Hand in Hand

Back in January 2014, as I started my tenure as APIC DFW President, I introduced my theme for the year which was “Hand in Hand.” I chose this theme not only because hand hygiene is in integral part of the IP’s message, but also because hands symbolize industry, hard work, perseverance, caring, and healing.  These are all qualities inherent to those who choose our field, and joining these hands together creates a force to be reckoned with!  Hand in hand, we support each other and work together for a noble purpose.


Nowhere have I felt this sense of being a part of something bigger than myself more than when I attended the recent national conference in Anaheim.  It was inspirational and overwhelming!  Over 4000 people from around the world gathered together in one place to share the challenges and successes of working toward a common vision, “healthcare without infection”.


We were privileged to hear from some dynamic speakers.  Jennifer Gardy from the British Columbia Centers for Disease Control talked about new advances in whole genome sequencing which can help us understand transmission patterns in outbreaks.  Gregory Poland from the Mayo Clinic talked about how we all make predictable errors in decision-making and how this can inhibit healthcare improvements. 


One of my favorite speakers was a small concurrent session with Shaheen Mehtar from the Infection Control African Network.  In talking about their knowledge transfer programs, she described challenges in IP in low income countries such as HCWs dying during Ebola outbreaks or having to make your own PPE with plastic bags!  She made the profound statement that teaching others is the best way to retain learning ourselves. 


We also heard from national APIC leaders about the state of our parent organization.  APIC is fiscally strong and, at the end of 2013, had over 15,000 members.  The organization has various strategic goals including competency, certification, and implementation science.  APIC is involved with various AHRQ projects in acute care, ambulatory surgery, and long-term care.  The fourth edition of the APIC Text has been published.  APIC has formed APIC Consulting Services Inc.  Later this year, a “mega” member survey will be rolled out to assess IP staffing ratios and compensation.  So many exciting things!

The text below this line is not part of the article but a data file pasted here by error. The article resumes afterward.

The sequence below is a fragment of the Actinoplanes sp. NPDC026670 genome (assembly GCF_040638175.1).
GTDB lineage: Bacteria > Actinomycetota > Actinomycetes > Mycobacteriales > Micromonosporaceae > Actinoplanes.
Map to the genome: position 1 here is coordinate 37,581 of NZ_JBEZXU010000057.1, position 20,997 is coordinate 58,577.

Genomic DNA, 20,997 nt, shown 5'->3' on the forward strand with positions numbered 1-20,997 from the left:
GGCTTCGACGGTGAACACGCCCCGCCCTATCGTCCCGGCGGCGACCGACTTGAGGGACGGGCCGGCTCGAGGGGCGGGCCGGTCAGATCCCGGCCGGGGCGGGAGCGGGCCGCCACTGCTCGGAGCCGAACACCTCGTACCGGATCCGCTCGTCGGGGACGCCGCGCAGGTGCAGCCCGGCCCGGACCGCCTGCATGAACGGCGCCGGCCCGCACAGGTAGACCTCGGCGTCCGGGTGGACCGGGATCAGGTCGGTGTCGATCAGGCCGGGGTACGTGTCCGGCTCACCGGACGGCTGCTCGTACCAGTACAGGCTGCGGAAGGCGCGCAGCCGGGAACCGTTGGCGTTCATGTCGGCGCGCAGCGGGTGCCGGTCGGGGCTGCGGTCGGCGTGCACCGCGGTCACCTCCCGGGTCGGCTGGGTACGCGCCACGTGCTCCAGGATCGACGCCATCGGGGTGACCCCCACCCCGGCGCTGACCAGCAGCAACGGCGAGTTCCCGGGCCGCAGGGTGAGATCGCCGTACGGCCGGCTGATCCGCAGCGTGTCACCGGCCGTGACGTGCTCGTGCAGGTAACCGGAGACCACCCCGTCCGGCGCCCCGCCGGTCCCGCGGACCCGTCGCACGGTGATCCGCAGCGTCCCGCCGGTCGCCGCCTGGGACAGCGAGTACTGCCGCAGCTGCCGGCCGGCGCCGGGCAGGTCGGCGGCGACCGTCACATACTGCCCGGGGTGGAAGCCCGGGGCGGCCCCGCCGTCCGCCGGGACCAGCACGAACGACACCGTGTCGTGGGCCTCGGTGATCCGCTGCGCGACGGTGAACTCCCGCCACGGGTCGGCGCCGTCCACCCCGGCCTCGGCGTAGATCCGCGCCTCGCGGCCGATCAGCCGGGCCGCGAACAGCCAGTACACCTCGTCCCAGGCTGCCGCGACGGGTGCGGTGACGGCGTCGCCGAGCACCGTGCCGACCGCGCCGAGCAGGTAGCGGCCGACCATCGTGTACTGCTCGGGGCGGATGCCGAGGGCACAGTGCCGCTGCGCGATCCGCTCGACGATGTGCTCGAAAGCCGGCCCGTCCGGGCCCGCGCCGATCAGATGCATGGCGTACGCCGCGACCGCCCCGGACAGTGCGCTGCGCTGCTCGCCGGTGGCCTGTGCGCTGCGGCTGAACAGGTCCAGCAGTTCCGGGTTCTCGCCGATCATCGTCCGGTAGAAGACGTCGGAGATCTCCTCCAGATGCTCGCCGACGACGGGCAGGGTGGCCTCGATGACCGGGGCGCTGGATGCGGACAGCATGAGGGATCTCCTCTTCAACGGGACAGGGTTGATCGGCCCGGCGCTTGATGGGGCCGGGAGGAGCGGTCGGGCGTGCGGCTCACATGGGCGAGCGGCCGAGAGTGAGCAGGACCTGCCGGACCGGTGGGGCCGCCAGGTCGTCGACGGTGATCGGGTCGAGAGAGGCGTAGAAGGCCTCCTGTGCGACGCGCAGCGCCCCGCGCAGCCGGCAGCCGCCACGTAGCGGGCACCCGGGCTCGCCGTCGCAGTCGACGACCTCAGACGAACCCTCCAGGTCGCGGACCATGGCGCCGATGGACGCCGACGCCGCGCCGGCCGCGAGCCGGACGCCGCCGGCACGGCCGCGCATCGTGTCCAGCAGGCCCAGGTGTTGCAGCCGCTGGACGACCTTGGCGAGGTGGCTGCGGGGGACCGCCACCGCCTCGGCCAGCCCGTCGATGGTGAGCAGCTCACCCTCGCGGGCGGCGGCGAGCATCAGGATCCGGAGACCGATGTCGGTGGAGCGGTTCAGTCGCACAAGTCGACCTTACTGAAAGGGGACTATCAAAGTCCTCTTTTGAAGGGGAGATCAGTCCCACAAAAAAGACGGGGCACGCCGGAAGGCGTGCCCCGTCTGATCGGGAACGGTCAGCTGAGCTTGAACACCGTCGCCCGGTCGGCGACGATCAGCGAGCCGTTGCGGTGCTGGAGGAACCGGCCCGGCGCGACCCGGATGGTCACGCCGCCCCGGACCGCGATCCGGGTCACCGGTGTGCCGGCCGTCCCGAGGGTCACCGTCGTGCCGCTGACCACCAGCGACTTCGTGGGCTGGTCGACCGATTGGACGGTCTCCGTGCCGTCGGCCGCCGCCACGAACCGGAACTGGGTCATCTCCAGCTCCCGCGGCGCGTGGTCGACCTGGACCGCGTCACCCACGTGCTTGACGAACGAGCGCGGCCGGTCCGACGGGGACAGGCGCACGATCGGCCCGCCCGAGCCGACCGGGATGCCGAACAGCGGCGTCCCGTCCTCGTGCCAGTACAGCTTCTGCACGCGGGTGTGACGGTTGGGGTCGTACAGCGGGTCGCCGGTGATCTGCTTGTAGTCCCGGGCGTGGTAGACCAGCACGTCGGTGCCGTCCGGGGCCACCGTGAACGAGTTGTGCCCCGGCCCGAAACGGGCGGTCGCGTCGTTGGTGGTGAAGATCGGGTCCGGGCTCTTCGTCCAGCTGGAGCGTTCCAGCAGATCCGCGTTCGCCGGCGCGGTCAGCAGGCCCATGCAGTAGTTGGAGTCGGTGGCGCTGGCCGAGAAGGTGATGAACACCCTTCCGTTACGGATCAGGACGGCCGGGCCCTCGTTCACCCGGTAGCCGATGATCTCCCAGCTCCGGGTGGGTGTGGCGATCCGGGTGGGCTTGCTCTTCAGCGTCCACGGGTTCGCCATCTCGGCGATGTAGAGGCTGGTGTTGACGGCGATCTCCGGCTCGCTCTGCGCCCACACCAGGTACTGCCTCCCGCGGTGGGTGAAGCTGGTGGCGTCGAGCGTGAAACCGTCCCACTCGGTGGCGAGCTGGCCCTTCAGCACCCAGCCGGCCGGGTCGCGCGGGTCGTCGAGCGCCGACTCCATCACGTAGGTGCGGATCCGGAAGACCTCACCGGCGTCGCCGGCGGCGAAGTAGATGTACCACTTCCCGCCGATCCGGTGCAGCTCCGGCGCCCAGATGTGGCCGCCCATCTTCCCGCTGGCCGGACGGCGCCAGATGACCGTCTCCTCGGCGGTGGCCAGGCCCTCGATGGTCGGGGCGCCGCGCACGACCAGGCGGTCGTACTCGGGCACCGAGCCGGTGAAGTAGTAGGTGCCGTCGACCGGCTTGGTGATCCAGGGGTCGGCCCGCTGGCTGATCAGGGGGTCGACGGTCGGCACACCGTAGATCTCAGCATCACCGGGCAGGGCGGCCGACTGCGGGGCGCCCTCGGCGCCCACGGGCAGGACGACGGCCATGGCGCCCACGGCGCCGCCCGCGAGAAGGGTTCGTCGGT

Our organization will continue to face challenges in the coming years due to increased scrutiny and changes to healthcare as a whole.  Also, as approximately 5% of the membership is projected to retire in the next 5 years, we will need to start preparing now by recruiting new IPs.  


I am grateful to APIC DFW for providing me with the opportunity to attend the national conference for the first time.  The experience reaffirmed for me the sense of community and purpose that drew me to the field and to APIC DFW in the very beginning.


Anju Varghese

2014 APIC DFW President 


Falling into APIC


Watching the opening Plenary Session, “Infection Prevention through the Decades”, was an amazing way to re-experience the evolution of APIC and infection prevention from the mouths of whom built it.  A much recurrent theme from the “Dynamic Dozen”, as the twelve Key Note speakers were called, was how many of them “fell into” the profession of infection control and prevention.  I find this so interesting since most of these speakers, and many of the people I know from APIC, come from such diverse backgrounds.  For example, Dr. Dennis Maki, one of the infamous twelve, was drafted during the Vietnam War in the middle of his medical training to work for the CDC as an EIS officer to investigate a hospital outbreak; and the rest is history.  APIC attendees included everyone from nurses and epidemiologists to business owners and lawyers.  I feel this really illustrates the long reaching fingers of infection prevention and how easy it is to get caught in its grasp.   

Another way this was illustrated was through the breadth of knowledge covered during the conference itself.  I personally attended talks on statistics, the knowledge of “consumers” of HAI rates of their hospitals, implementation science, regulatory definitions and policies, hospital outbreaks, pharmaceutical, current and upcoming research pertaining to IP, epidemiology, and—my favorite by far—discussing the weird goings-on that seem to occur in the name of infection prevention and control.  Other topics that were discussed were hand hygiene (I avoided these talks on purpose), sterilization and disinfection, education, technology; the list goes on and on.

Although I do not feel that I have “fallen into” infection prevention; I definitely feel that my graduate school training did not prepare me well for the range of responsibilities an infection preventionist has—including starting the conga line at the closing ceremonies, Pat and Mary.  However, now that I think of it, I don’t believe that the University of Michigan would find it appropriate to name a graduate degree course, “Really? They're doing what?? How to approach unusual events in infection prevention”.  But hey, that is what conferences are for, right? 


Lauren Cooper, MPH

Methodist Charlton Medical Center

Recipient of the APIC-National Conference Scholarship